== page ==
Disclaimer: The story is a disturbing and dystopian account of the year 2020 and may not be suitable for all readers. 


The key finally twists inside the rusting lock. The door carefully creaks open so as to not wake the dead.

As I step onto the untrodden pavement, the grey sky gives a weak roar to warn me of the danger still lurking. A leaf crackles beneath my shoes. I look around.

The streets are empty with all the shutters still down. A sheath of sadness seems to have settled on everything. I let my gaze follow the stationery shop with its dusty exteriors, the ice cream parlour that never closed its doors, the dairy that never took a shuteye, the playground that never stopped laughing, the grocery stores, the arcade gallery, the…

Breaking my stupor, a figure shuffles behind the curtains in the house by my side and a small head peeks out and looks at me. A lady, probably his mother, grabs his shoulders from behind and rests her eyes on me. Her eyes demand answers. Answers to questions I am too afraid to think about. I give her a small nod in return, only to put her heart at ease. I turn away from them and walk towards the town hospital. The nurses seem to have finally returned home.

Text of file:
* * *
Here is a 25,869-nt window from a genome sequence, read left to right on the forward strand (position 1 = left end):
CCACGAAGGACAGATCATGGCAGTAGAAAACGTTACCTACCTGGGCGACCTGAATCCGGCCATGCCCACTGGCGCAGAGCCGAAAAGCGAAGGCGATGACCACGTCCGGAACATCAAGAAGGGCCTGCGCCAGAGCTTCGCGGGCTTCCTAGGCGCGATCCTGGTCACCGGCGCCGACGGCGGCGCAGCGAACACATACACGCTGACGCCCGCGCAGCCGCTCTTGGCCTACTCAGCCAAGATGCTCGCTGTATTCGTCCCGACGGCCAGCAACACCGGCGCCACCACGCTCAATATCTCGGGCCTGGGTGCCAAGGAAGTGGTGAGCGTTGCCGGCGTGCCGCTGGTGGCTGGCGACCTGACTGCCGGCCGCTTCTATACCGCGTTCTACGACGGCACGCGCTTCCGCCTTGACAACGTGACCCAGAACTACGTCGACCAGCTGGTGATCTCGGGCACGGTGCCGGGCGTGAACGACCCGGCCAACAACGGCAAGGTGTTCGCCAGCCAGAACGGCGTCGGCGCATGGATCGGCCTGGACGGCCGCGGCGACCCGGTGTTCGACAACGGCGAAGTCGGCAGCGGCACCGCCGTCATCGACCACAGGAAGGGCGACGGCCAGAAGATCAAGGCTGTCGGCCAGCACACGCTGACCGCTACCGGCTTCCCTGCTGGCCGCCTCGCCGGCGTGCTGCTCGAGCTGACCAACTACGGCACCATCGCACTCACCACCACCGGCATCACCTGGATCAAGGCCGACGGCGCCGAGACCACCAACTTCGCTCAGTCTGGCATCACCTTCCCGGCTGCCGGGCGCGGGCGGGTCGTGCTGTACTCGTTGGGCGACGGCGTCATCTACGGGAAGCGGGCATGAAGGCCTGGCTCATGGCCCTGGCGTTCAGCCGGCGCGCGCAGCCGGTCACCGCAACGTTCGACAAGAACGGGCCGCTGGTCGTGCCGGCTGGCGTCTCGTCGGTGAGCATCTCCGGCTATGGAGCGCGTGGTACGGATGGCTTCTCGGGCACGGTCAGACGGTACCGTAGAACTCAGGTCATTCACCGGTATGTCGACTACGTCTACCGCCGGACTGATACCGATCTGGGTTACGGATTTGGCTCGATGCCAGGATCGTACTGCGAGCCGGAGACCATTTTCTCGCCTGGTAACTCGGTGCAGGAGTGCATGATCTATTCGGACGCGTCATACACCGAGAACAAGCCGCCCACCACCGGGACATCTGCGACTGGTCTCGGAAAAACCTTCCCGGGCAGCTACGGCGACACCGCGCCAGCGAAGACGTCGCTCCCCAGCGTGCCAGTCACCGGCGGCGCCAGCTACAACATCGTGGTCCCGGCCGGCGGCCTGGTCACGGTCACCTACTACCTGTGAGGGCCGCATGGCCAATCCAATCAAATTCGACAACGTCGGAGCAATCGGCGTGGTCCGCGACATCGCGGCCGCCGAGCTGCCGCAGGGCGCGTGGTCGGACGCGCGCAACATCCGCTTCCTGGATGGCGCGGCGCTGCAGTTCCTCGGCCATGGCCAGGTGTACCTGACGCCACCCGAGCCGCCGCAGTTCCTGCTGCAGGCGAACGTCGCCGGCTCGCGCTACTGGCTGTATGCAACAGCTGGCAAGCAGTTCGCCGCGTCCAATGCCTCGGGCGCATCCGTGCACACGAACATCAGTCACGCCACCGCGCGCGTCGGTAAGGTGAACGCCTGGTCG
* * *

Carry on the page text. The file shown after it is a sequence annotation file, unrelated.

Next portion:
With a sigh, I give in to my visions; I let my eyes paint the soulless mélange of the greyest hues around me into the colours of the rainbow that always bounced off the streets. I stand anchored as the world changes around me; I see Mr Buckets give me a big wave on his way to work, best buddies walking huddled together licking their favourite ice creams, tiny tots playing hopscotch in the middle of the road. Someone comes running towards me and envelops me in a big hug.

“Congratulations!” she says.

I am not able to feel her warmth. The world fades back as a tear rolls down my eyes. What happened? I demand the universe for an answer. Things were perfectly fine, until one day reminded us how vulnerable we are and how we’ll always remain at the mercy of the cosmos.

I walk a little deeper into town, stopping only when grief takes over again. It feels like a funeral, the world resting in peace. But, the world isn’t at peace, it’s in pieces. 2020 is exactly what 2012 was supposed to be, I think. The end of the Mayan calendar––the complete wiping off of humanity. I even manage a laugh. A screen whirrs to life in front of me.

Not believing what I’m witnessing, I take a step closer towards the electronics shop. I see the last victim being felicitated for fighting so very bravely! I remove my mask for the first time in months as I breathe in, first slowly, and then all at once.


– Aditi Banerji, Amity International School, Noida


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